IMPERIAL — Teachers expressed their disagreements to COVID-19 mandates at the Imperial Unified School District (IUSD) regular meeting Thursday, Nov. 18, in Imperial.
The board room was filled to capacity by parents and teachers. Some stood by the entrance and many still listened to the testimonies and remarks from outside via live stream on their phones.
Testimonies varied but centered on the mandate versus personal choice of vaccination. Each person who made a public comment was given a 3-minute time limit.
While some parents complied with the vaccinations to keep their jobs, they in turn, would fight to keep their children from getting vaccinated. There were young children present in the meeting — with coloring books.
“We are Imperial Tigers,” said Lisa Ralls-Sotello, a teacher for more than 30 years and whose parents were teachers and now, her own children, were schooled in the district.
Many of her colleagues had been vaccinated, said Ralls-Sotello, who serves as vice president of the Parent-Teacher Association. She said she’d been tested five times and each test resulted negative. “I know of at least five staff members who were vaccinated who tested positive.”
“We keep seeing the constant push for vaccinating our children which I made perfectly clear, I won’t do,” said Sandy Fabela, who attended the meeting with her child.
“I don’t agree with the testing but have been given no choice but to comply in order to provide for my children,” said Fabela. “But make no mistake, I draw the line of forced injection for my children and for myself.”
“My daughter is a Tiger, and I’m a proud Tiger mom,” said Fabela.
“I’m upset and disappointed by the vaccination mandates,” said Monica Galindo, a parent and teacher. “I’m not anti-vaccine but a pro-medical freedom. My children should not be ostracized for not getting the vaccine.”
Dr. Brian Tyson, a parent and medical doctor who founded the All Valley Urgent Care with offices in El Centro and Brawley, spoke on several issues and background information surrounding COVID-19.
Even before the family physician had reached the podium, some in the audience called out to yield their 3-minute time allotment to Dr. Tyson. Their gestures meant additional time for the doctor to speak more than his allotted time.
Dr. Tyson introduced himself as a COVID-19 expert recognized across the nation and at the international level. He came back from Washington D.C. the previous day, after meeting with Senator Rand Paul (Kentucky), Senator Ron Johnson (Wisconsin), and Congressman Mark Meadows (North Carolina).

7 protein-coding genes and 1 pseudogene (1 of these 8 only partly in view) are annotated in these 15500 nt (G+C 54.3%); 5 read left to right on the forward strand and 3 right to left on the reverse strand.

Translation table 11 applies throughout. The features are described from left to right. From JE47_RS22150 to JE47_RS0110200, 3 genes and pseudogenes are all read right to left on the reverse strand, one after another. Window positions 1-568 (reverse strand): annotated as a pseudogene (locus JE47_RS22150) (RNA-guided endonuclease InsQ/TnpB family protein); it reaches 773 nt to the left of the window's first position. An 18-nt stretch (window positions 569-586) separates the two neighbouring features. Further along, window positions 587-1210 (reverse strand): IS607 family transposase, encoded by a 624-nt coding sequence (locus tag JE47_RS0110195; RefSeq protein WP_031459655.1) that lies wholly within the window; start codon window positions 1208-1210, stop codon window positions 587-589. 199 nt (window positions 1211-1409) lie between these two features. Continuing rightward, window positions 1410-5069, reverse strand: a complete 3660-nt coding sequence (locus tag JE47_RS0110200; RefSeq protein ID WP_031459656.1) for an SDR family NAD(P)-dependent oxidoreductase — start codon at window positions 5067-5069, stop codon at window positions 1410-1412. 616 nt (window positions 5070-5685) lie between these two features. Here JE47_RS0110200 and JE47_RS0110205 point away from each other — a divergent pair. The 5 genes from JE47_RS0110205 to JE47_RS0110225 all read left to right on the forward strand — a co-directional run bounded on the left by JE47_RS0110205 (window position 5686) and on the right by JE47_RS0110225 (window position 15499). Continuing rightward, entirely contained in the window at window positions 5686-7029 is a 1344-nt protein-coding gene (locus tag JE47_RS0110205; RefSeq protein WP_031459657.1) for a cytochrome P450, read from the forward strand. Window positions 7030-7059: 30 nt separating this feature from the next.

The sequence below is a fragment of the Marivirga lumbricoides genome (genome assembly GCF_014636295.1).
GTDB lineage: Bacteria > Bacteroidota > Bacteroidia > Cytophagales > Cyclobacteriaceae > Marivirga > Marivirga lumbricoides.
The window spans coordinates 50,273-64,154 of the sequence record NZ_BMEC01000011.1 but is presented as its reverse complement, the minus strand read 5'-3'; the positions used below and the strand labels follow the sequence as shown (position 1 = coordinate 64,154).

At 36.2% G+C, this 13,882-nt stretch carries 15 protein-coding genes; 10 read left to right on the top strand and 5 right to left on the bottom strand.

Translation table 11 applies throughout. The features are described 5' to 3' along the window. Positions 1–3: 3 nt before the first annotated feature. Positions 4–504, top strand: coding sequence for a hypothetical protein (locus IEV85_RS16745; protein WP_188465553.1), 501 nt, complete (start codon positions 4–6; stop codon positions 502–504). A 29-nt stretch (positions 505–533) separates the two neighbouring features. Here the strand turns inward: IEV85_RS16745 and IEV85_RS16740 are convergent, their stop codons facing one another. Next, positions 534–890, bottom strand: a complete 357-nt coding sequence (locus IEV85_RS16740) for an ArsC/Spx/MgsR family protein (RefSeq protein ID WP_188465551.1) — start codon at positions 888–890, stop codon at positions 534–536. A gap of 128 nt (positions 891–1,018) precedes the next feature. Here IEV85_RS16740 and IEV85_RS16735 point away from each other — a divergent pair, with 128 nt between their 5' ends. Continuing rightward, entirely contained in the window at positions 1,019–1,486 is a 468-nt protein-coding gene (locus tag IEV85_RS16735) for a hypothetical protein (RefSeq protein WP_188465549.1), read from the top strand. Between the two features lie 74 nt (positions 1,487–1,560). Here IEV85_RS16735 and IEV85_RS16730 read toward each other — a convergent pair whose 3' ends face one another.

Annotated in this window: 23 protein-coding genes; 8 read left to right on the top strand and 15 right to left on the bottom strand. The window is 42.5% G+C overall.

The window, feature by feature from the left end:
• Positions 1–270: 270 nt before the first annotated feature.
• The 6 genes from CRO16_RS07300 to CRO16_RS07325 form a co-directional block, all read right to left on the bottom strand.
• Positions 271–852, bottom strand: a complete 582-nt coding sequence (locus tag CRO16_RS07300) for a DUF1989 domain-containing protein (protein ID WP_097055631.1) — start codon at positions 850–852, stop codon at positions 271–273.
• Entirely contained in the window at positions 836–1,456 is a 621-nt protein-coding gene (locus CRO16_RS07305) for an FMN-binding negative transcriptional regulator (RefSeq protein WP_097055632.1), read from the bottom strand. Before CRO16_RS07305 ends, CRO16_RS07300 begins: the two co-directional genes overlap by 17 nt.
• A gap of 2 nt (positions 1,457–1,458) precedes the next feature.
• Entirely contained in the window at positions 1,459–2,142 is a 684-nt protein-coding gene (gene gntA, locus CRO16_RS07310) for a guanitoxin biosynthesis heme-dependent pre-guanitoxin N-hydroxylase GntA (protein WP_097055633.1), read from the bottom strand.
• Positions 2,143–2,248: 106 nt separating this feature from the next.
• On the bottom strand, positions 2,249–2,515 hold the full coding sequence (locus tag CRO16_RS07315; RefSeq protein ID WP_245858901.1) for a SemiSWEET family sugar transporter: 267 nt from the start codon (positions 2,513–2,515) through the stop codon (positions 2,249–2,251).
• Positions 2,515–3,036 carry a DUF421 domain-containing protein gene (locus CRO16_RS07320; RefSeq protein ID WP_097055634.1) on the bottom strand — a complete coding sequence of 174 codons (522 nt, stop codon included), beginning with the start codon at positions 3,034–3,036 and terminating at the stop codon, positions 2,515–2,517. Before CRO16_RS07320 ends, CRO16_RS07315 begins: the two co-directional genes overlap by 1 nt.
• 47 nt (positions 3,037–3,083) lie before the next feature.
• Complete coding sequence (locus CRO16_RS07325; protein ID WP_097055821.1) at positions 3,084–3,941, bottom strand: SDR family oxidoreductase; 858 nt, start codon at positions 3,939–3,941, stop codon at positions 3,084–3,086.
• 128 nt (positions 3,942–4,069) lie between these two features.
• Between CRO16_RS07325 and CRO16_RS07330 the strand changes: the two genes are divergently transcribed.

“OSHA announced that a circuit court order will suspend implementation and enforcement of the vaccination mandate,” said Dr. Tyson, referring to the Occupational Safety and Health Administration.
Dr. Tyson informed board members, “There is still no FDA approved vaccine available in the USA.”
And on the subject of voluntary consent, Dr. Tyson referred to the Nuremberg Code which he read from his cell phone: “It made voluntary consent a requirement in clinical research studies — emphasizing that consent can be voluntary only if participants are able to consent, they are free from coercion, for example — outside pressure, and must comprehend the risks and benefits involved.”
Dr. Tyson asked, “Has anybody seen the vaccine insert? It says, ‘Intentionally left blank.’ It means that nobody knows what the risks and benefits are. There is no informed consent. So, then, the vaccine should be a decision between the patient and the provider, not a state mandate.”
“Anyone should be afforded that personal choice based on their risk factors, based on their co-morbidities, based on their decision to take medical treatment or not, under the emergency use authorization statue upheld by the FDA.”
“Mandates need to go away. This is a free society,” said Dr. Tyson. He also offered his help and any assistance needed to board members regarding the issue.
Board President Jill Tucker responded that the IUSD drafted a letter regarding the mandates that will be sent to Governor Gavin Newsom next week. She asked Superintendent Bryan Thomason to read the letter for the audience to hear. Copies will also be sent to the California Department of Health, Imperial County Public Health Department, assemblyman and senators.
Imperial County Superintendent of Schools, Dr. Todd Finnell, has also reached out to Newsom with a letter discussing the desire to do away with mandates.
The letter stated, “From the very beginning of the response to this pandemic, state regulations have been mandated, placing much of the burden for communication, implementation, and enforcement entirely on principals, teachers, staff, administrators, and school boards. With the responsibility to implement these mandates, school boards and administrators are left to manage the increasing frustrations in our community, taking time and focus away from our critical mission of serving students and supporting teachers and staff.”
His letter goes on to request that the authority to create and implement COVID-19 safety guidelines remain in the hands of those at the local levels; and to “honor the voices of our parents, students, staff, and families” regarding medical, religious, and personal COVID-19 vaccine exemptions.